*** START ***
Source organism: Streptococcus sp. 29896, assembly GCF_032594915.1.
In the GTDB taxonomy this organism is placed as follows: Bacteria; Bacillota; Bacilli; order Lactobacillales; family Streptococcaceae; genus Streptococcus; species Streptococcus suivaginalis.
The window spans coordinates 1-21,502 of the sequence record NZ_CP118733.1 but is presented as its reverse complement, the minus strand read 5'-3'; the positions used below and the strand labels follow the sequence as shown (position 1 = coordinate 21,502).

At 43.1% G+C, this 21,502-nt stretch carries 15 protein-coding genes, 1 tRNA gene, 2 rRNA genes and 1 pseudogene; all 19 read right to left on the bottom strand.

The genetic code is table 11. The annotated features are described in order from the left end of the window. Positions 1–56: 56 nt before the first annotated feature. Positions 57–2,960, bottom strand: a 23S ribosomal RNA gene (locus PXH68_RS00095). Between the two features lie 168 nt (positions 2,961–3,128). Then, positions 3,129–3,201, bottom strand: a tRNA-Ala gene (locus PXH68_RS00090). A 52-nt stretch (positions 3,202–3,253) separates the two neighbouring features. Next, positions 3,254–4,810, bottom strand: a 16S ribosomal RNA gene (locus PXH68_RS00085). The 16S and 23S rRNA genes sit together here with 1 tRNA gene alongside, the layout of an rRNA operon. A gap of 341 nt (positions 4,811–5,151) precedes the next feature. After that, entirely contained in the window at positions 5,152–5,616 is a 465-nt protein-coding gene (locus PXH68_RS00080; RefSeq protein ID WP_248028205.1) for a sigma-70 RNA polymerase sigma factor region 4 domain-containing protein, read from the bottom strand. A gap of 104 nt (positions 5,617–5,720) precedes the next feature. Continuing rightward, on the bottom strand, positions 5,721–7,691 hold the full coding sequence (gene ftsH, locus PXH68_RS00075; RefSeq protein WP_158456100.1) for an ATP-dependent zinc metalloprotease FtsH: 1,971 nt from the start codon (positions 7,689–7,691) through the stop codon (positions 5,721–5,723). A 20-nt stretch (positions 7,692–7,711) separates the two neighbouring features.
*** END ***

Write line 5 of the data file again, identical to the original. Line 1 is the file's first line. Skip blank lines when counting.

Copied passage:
The genetic code is table 11. The annotated features are described in order from the left end of the window. Positions 1–56: 56 nt before the first annotated feature. Positions 57–2,960, bottom strand: a 23S ribosomal RNA gene (locus PXH68_RS00095). Between the two features lie 168 nt (positions 2,961–3,128). Then, positions 3,129–3,201, bottom strand: a tRNA-Ala gene (locus PXH68_RS00090). A 52-nt stretch (positions 3,202–3,253) separates the two neighbouring features. Next, positions 3,254–4,810, bottom strand: a 16S ribosomal RNA gene (locus PXH68_RS00085). The 16S and 23S rRNA genes sit together here with 1 tRNA gene alongside, the layout of an rRNA operon. A gap of 341 nt (positions 4,811–5,151) precedes the next feature. After that, entirely contained in the window at positions 5,152–5,616 is a 465-nt protein-coding gene (locus PXH68_RS00080; RefSeq protein ID WP_248028205.1) for a sigma-70 RNA polymerase sigma factor region 4 domain-containing protein, read from the bottom strand. A gap of 104 nt (positions 5,617–5,720) precedes the next feature. Continuing rightward, on the bottom strand, positions 5,721–7,691 hold the full coding sequence (gene ftsH, locus PXH68_RS00075; RefSeq protein WP_158456100.1) for an ATP-dependent zinc metalloprotease FtsH: 1,971 nt from the start codon (positions 7,689–7,691) through the stop codon (positions 5,721–5,723). A 20-nt stretch (positions 7,692–7,711) separates the two neighbouring features.